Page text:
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Indigenous spirituality to enrich and transform the Pilgrimage of Justice and Peace

Indigenous spirituality to enrich and transform the Pilgrimage of Justice and Peace

An international WCC delegation visits Nungalinya College, Darwin, Australia, 2010. © Gabrielle Russell-Mundine/WCC

15 August 2016

At a time when Indigenous communities worldwide struggle for recognition, survival and the right to exist as distinct and self-determined peoples, the World Council of Churches (WCC) convenes a consultation on Indigenous Spirituality and Theology, in Darwin, Australia (NT).

The consultation, which takes place on 27-31 August, is on the theme of “Pilgrimage of Justice and Peace: Shaping Landscapes of Hope Together”. Dr Katalina Tahaafe-Williams, WCC programme executive for Mission and Evangelism, explains, “As the fellowship of churches journeys on a Pilgrimage of Justice and Peace, it is key that we reflect together and articulate Indigenous spiritual and theological understandings of this pilgrimage that can inform, resource, and enrich how churches and faith communities together seek to achieve justice and peace for all peoples.”

”The ongoing realities of injustice against Indigenous peoples worldwide, through political oppression, economic exploitation, and violence, call for renewed political and humanitarian effort and commitment”, Tahaafe-Williams says.

The August consultation in Darwin is hosted by the Nungalinya Ecumenical Theological College, and is the first in a series bringing together Indigenous theologians from around the world to provide space to plan strategically and proactively about how Indigenous spirituality and theology can impact and help shape the ecumenical movement. The series also aims to inspire and strengthen the building of ecumenical networks among Indigenous peoples, regionally as well as globally.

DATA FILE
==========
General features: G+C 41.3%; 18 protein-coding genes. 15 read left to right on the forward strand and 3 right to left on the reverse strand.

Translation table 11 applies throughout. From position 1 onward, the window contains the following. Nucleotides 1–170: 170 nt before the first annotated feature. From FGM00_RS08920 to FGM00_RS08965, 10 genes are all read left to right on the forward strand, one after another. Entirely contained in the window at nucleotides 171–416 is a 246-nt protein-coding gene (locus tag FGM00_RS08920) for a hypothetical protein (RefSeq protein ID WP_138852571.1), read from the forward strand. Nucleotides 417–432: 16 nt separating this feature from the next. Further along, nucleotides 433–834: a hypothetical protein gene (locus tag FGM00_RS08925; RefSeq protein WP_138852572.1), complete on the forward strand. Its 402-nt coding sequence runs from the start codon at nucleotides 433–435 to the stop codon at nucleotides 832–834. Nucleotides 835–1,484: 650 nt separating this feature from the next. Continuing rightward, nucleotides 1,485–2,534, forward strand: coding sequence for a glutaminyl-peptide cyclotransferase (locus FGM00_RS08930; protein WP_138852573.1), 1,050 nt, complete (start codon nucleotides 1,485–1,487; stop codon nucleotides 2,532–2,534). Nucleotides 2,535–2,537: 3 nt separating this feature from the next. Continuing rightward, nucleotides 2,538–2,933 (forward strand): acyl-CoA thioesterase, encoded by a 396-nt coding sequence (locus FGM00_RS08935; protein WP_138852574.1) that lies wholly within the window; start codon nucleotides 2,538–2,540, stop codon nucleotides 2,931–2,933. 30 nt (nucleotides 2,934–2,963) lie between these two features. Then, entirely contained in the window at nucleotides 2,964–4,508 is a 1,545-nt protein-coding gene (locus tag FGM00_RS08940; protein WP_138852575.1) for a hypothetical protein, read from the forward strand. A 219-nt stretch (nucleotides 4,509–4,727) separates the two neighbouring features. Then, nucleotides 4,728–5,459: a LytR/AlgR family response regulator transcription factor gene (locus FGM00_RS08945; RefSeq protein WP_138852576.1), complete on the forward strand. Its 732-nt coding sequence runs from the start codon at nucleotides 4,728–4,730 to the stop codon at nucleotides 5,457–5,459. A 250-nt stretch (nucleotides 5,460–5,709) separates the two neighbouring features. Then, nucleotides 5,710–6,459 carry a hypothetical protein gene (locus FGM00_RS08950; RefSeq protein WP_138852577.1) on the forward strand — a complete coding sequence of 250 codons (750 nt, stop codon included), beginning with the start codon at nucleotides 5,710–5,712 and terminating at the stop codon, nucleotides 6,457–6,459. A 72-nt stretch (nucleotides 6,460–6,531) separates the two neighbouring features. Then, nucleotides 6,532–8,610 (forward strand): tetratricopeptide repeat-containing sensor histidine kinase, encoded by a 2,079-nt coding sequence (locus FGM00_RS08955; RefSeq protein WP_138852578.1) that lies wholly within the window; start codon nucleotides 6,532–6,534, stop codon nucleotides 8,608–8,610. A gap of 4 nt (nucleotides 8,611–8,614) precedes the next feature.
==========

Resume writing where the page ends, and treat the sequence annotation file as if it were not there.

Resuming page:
“This consultation could not have come at a better time and place”, Tahaafe-Williams adds. “Injustices against indigenous peoples are unacceptable in all contexts. Yet they surface time and again across the world, not least here in Australia where we have recently seen a very public exposure of violence against young indigenous people in detention.”

“It is our hope that through the work of the WCC and all our partners, we can embark on pilgrimages of justice and peace that transform the landscapes on which we journey and ourselves as pilgrims on the way into peoples and places where God truly reigns,” Tahaafe-Williams concludes.

More information about the WCC Indigenous Spirituality and Theology Consultation, 27-31 August

WCC Solidarity with Indigenous Peoples

WCC Mission from the margins

WCC Pilgrimage of Justice and Peace